Higher Education Quick Takes
Ontario Wooden, a dean at North Carolina Central University, has been arrested and charged with assaulting a colleague, The Durham Herald-Sun reported. The arrest warrant for Wooden said that he "unlawfully and willfully" assaulted a woman (an unnamed employee at the university) "by grabbing her forearm and shoving her against a cabinet, causing scratches and bruises on the forearm and upper left shoulder." The dean was released on bond, and the university declined to comment on the arrest.
Controversial research on hydraulic fracking has ended at Pennsylvania State University, Bloomberg reported. Many have criticized the research because of its support by a pro-fracking research group, and questions about whether there was sufficient disclosure of that tie. The faculty member who did the original research has left the university, and now there is not any faculty member willing to do the research, so the group cannot continue to fund the project at the university.
A new feature for student borrowers on the Education Department's National Student Loan Data System might have revealed personal data about borrowers, mimicking another data breach a year ago. The system, a clearinghouse for borrowers and institutions to get information about student loans, recently added a way for borrowers to download all of their data with one click. But some borrowers, when they tried, got information for other borrowers instead, according to financial aid listservs. A similar error happened last year, affecting about 5,000 borrowers: people who logged in to the system saw information for other borrowers instead of their own.
The Education Department was unable to immediately provide any more information about the alleged glitch on Wednesday.
In the first presidential debate, held at the University of Denver on Wednesday night, Republican nominee Mitt Romney said he wouldn't cut federal spending on education, and that he expects spending on the Pell Grant to continue to grow. While the 90-minute debate was peppered with references to education, including higher education, Romney's remarks were the only new policy statements on how the next administration (of either party) might deal with colleges and universities.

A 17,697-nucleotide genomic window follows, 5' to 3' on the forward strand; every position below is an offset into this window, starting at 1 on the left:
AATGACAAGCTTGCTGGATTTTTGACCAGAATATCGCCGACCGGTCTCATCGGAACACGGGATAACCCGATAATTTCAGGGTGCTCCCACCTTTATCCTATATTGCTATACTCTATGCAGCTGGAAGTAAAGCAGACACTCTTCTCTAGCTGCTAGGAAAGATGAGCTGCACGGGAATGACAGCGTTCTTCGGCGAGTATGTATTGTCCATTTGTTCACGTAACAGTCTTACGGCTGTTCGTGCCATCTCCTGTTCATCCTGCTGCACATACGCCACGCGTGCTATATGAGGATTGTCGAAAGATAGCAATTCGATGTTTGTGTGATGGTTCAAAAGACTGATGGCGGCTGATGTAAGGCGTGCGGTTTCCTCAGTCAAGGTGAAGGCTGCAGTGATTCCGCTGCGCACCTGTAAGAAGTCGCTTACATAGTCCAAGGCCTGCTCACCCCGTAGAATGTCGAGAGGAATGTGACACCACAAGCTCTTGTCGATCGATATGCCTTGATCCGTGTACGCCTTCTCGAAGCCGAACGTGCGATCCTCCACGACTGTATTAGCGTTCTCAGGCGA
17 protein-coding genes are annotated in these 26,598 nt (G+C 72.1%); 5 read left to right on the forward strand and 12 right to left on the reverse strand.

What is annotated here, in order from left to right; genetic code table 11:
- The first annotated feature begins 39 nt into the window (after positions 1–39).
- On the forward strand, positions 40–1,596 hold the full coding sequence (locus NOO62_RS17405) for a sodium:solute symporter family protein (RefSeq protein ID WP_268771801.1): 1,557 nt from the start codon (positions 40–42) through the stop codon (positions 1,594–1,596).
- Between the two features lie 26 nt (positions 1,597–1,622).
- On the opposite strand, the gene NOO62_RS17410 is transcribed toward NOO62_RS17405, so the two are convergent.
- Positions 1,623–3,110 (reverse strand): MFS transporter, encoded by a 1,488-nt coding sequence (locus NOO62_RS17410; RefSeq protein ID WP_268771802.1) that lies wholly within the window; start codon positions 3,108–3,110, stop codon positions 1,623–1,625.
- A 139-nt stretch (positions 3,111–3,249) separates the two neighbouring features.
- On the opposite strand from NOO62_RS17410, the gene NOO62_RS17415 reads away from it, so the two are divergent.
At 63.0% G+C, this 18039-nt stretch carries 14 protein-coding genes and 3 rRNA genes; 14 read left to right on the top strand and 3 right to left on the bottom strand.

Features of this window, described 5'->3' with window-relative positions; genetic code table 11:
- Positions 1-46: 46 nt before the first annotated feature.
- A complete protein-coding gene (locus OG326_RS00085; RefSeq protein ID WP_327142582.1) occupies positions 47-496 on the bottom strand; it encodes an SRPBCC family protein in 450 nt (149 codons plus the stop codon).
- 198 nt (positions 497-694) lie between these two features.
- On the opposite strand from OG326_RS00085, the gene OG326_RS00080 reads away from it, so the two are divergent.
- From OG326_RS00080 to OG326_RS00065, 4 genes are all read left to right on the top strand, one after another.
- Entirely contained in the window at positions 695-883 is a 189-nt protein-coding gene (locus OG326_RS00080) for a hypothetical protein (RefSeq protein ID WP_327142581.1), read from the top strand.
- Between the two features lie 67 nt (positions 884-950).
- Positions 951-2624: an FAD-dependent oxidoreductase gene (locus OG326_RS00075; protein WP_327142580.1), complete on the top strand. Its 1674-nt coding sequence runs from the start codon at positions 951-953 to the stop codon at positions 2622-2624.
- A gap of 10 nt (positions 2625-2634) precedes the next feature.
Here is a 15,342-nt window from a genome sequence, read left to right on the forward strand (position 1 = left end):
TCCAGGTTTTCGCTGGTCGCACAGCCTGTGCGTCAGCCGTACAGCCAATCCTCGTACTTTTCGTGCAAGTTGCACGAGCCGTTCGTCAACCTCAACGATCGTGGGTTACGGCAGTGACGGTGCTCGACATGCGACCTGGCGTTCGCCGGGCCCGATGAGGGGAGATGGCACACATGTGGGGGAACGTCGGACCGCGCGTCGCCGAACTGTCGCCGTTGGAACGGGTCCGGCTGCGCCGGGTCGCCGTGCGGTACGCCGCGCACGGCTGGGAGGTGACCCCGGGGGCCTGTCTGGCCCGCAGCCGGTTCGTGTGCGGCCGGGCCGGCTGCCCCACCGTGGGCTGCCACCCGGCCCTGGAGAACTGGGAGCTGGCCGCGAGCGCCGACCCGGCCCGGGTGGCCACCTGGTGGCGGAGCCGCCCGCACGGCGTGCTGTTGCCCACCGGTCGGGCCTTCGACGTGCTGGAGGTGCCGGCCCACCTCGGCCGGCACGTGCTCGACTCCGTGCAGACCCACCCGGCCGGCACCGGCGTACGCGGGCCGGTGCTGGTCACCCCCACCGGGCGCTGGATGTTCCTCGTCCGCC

But given Romney's support for tough domestic spending cuts, and a consensus even among supporters of the Pell Grant that the program's growth must be contained, the statement was something of a surprise. Obama argued that his challenger's math didn't add up — that Romney couldn't cut both taxes and the deficit and also protect his budget priorities.
Community colleges also got some airtime during the debate, as President Obama praised them as a source for job training programs and Romney vowed to streamline those programs. But the two candidates largely stuck to older campaign themes on higher education issues, including Obama citing ending bank-based student loan program as an accomplishment of his administration.